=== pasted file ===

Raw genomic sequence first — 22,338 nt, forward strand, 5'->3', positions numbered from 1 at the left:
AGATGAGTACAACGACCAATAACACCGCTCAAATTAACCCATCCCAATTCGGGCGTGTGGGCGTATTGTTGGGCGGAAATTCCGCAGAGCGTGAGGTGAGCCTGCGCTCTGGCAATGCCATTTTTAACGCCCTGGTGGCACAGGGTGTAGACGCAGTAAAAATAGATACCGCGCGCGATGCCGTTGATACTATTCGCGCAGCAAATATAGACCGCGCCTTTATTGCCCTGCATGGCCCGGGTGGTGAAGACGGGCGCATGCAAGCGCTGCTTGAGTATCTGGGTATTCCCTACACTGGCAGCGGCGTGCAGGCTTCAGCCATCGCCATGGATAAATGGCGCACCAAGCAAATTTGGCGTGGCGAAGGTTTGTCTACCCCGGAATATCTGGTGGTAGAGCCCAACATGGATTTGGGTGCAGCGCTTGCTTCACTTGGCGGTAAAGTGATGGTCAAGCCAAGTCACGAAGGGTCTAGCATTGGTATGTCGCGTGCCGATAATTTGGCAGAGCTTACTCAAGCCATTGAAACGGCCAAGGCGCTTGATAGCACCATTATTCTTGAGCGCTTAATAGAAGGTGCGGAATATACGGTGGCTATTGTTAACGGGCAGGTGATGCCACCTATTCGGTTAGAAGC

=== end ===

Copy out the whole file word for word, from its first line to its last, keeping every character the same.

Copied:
Raw genomic sequence first — 22,338 nt, forward strand, 5'->3', positions numbered from 1 at the left:
AGATGAGTACAACGACCAATAACACCGCTCAAATTAACCCATCCCAATTCGGGCGTGTGGGCGTATTGTTGGGCGGAAATTCCGCAGAGCGTGAGGTGAGCCTGCGCTCTGGCAATGCCATTTTTAACGCCCTGGTGGCACAGGGTGTAGACGCAGTAAAAATAGATACCGCGCGCGATGCCGTTGATACTATTCGCGCAGCAAATATAGACCGCGCCTTTATTGCCCTGCATGGCCCGGGTGGTGAAGACGGGCGCATGCAAGCGCTGCTTGAGTATCTGGGTATTCCCTACACTGGCAGCGGCGTGCAGGCTTCAGCCATCGCCATGGATAAATGGCGCACCAAGCAAATTTGGCGTGGCGAAGGTTTGTCTACCCCGGAATATCTGGTGGTAGAGCCCAACATGGATTTGGGTGCAGCGCTTGCTTCACTTGGCGGTAAAGTGATGGTCAAGCCAAGTCACGAAGGGTCTAGCATTGGTATGTCGCGTGCCGATAATTTGGCAGAGCTTACTCAAGCCATTGAAACGGCCAAGGCGCTTGATAGCACCATTATTCTTGAGCGCTTAATAGAAGGTGCGGAATATACGGTGGCTATTGTTAACGGGCAGGTGATGCCACCTATTCGGTTAGAAGC